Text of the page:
Gambling With Your Salon's Reputation + 3 Ways To Protect It

How To Protect Your Salon's Reputation

We’ve all had screw up’s in our business.  I’ve had a few doozies. The worst one was 14 years ago when I took a week off to get married and a staff member waxed one of my client’s eyebrows even though she knew the guest was on Accutane.  For those of you who aren’t estheticians, Accutane is a drug taken for acne but causes the skin to be very thin and is a dangerous contra-indication for waxing.  What was the result of this brow shape?  With each strip of wax coming off, so did her skin.

I was horrified.  And scared shitless.  I could have lost my reputation, my business & my personal finances if that client chose to act on her situation.

Fortunately, I was able to quickly contact my client, apologize for the disastrous treatment and make a plan to do right by her.  Right off the bat I gave her a protocol to follow to help heal her skin and I paid for the necessary ointment.  She was also given a complimentary facial for when she was healed and I followed up with a personal phone call a week later.  This guest remained a client of my spa even after I sold it and continued to be one of our top revenue generators.

I would say that there are numerous events that happen in your business that could go sideways within the blink of an eye.  Forgetting to book a client's appointment before her 2 week holiday, demanding clients who complain no matter what you do, the hot water tank dies, consistant client no-shows….the list can go on and on.

I have 3 recommendations you should follow to prevent gambling with your business's reputation.

1)  Kill them with kindness.

This tactic has always worked really well for me, but it’s so hard to do when you’re blazing mad at a client who’s intent on pushing all your buttons.  Find your compassion...you don’t know what else is going on in their life and you may simply be the poor doormat that’s receiving the brunt of their anger.  Whatever the reason for their frustration, stay focused on creating a solution and don’t keep re-hashing the dirty details of what went wrong.

If you’re completely frustrated with this client and don’t wish to work with them anymore, it may be time for a client break upafter the crisis has been dealt with.


2) Keep hawk-eyes on what’s being said about your business on social media.

Social media is fast, but it moves at lightning speed when it comes to bad press.  In the case of the US Airways flight 1549 that pitched in New York's Hudson river, social media was a full 15 min ahead of mainstream media.  When the president of the company made his comments to the public 20 min later, he was criticized for taking too long.  This is an extreme case, however, it speaks well to the fact that bad news travels fast online and the public expects your business to keep up.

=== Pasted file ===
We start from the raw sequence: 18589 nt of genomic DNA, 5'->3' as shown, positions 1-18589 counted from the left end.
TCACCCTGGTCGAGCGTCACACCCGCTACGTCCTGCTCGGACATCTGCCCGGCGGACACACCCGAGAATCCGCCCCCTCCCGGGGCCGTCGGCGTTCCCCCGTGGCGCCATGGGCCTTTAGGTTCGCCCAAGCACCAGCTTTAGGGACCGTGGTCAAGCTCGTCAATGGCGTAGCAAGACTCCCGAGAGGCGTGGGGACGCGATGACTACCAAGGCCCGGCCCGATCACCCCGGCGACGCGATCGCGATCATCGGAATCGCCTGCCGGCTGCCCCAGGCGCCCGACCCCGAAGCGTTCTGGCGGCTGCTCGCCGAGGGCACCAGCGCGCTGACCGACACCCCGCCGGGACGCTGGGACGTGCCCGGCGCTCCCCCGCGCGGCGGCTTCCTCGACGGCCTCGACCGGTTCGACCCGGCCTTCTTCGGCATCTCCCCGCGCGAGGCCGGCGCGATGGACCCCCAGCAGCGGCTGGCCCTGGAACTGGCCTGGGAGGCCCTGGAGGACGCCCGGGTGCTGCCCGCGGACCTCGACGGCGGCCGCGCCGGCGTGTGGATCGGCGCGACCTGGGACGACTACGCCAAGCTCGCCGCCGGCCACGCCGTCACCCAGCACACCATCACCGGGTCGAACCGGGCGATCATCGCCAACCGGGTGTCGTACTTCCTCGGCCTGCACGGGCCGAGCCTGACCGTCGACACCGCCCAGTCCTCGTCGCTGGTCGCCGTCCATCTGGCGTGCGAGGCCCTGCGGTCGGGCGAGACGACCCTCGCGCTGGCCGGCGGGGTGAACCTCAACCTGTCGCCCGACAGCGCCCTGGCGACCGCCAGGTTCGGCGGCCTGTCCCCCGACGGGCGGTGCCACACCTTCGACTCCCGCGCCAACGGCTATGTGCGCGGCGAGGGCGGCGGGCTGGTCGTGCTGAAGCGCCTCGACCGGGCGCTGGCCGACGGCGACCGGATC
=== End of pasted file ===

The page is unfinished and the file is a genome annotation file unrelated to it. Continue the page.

There are scads of examples of social media gone wrong for companies, most being they weren’t monitoring their platforms and bad reviews went viral…the bigger the company, the faster it spread.

Moral of the story…keep on track of your social media platforms so you can address complaints or poor reviews quickly.

3)  Publicly reply to all online reviews that are less than stellar

Review sites are an incredibly powerful tool to use for Client Attraction.  One of my colleges was telling me she garners 12-15% of her leads from Yelp and openly asks her guests to write reviews.

“I’ve not yet received a bad review, but I have a plan in place if and when I ever do! It is a concern, but the benefits FAR outweigh any fear.” Kristin Cheyne, Facial Expressions Skin Care (Vancouver BC)

Some business owners are anxious about promoting online reviews at all.  "What if someone leaves a bad review?  My business will be screwed!" was a comment during a recent discussion on this topic.  So what if you do get a bad review…how do you handle this public shaming?

Reply to the review with compassion and a sincere desire to repair the damage.  I watch Trip Advisor and other review sites for how successful replies to poor review are done.  Here's a great example:

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Screen Shot 2014-06-16 at 5.45.51 PM

It acknowledged that the guest wasn't happy, was professional yet kind in it's reply and has an offer to discuss the problem.  Keep in mind that as a business owner, you want these review so you know what to fix!

What would NOT handling a review well look like?  It definitely looks like this.  Self-control, understanding the big picture and a plan will get you through the crisis.

One tarnished review will not be the kiss of death to your business, but if you don't have an great action plan to handle it, then you could be in for a rough ride. Ignoring the issue will not make it go away, therefore your best bet for damage control is to acknowledge the problem quickly and in a positive manner.

We all make mistakes.  It would be ridiculous to think nothing is going to go haywire in your business.  But if you handle it with professionalism, grace and compassion, your reputation will be continue to be rock solid.  Not only that, but it's quite possible that an amazing, long-term client could be garnered from your business disaster.